23. Accept and give constructive criticism

"...in most criticism there is something good enough to take to heart."



  1. Have students choose something they dislike (broccoli, homework, cleaning their room).  Ask students to list all the characteristics they dislike about this thing.    Then have your students change their comments to constructive criticism.  For example, "Broccoli tastes bad," might become "Broccoli tastes much better with cheese."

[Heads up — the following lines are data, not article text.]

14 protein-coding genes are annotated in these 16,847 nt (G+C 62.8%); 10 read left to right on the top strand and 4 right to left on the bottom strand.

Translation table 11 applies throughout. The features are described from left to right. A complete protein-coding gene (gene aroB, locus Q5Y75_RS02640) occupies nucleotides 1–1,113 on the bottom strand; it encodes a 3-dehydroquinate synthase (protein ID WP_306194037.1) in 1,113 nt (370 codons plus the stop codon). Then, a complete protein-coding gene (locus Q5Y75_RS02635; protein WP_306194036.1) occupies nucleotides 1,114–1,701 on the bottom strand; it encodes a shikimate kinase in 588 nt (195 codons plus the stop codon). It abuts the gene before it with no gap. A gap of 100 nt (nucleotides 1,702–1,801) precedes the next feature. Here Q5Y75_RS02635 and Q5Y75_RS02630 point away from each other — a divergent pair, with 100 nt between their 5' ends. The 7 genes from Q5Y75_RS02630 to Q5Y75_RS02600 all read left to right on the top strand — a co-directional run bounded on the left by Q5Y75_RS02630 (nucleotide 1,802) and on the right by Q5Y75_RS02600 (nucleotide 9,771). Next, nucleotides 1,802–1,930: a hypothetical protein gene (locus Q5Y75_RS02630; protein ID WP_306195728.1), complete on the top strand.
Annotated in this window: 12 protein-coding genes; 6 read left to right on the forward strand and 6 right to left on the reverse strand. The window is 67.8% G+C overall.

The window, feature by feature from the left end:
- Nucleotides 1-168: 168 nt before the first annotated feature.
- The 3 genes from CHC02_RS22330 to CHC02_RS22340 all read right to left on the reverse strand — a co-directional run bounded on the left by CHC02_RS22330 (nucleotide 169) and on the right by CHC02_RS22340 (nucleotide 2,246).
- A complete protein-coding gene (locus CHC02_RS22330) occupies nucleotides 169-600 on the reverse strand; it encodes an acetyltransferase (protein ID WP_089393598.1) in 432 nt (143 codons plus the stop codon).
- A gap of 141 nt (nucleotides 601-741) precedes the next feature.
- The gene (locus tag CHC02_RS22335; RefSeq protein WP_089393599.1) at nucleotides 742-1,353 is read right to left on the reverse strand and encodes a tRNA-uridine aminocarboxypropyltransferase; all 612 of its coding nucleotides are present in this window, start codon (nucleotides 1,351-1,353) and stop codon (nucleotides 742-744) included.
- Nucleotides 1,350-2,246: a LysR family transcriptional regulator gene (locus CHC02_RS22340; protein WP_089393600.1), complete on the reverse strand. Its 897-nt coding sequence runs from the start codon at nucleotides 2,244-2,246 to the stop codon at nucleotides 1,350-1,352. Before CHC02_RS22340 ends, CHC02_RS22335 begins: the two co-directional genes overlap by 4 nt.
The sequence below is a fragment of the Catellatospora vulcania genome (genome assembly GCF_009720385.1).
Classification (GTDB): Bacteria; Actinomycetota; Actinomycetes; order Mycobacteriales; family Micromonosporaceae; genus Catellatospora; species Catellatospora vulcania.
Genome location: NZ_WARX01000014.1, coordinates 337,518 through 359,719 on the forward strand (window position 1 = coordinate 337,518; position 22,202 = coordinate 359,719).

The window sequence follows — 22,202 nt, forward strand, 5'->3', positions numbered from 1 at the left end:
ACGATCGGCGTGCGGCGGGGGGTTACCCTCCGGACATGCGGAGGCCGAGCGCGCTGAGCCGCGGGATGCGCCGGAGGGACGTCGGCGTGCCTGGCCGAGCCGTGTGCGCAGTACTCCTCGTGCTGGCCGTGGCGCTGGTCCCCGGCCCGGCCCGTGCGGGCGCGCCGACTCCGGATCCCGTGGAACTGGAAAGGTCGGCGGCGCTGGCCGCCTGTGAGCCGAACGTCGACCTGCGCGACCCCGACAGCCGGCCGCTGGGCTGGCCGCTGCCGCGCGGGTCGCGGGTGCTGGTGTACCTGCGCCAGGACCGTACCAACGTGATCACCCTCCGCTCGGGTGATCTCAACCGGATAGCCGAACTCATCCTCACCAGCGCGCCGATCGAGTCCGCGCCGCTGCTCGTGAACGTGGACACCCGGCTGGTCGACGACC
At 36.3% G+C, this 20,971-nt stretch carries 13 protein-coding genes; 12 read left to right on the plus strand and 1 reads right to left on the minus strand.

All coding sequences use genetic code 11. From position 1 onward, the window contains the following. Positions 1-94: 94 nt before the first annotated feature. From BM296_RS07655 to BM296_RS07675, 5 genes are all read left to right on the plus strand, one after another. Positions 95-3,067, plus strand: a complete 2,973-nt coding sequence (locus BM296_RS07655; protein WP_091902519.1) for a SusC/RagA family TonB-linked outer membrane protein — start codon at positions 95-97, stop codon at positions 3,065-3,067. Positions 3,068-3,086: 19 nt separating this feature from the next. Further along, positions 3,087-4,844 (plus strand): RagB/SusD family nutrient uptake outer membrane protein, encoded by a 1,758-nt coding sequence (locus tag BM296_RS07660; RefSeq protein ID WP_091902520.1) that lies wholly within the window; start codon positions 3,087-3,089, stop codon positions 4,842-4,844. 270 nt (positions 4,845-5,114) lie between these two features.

2. Divide your group into performers and judges.  Groups of performers should have a few minutes to develop a ridiculous dance movement or routine.  Then, each group should perform for the judges.  Judges must phrase their feedback in one of two ways:  "I liked when you..." or "Your dance would have been even funnier if...."  (This activity works best when you choose your judges carefully.)  (Great Group Games)


Discussion questions:

  1. What is the difference between criticism and constructive criticism?
  2. How can accepting constructive criticism help us to be civil?  How can giving constructive criticism help us to be civil?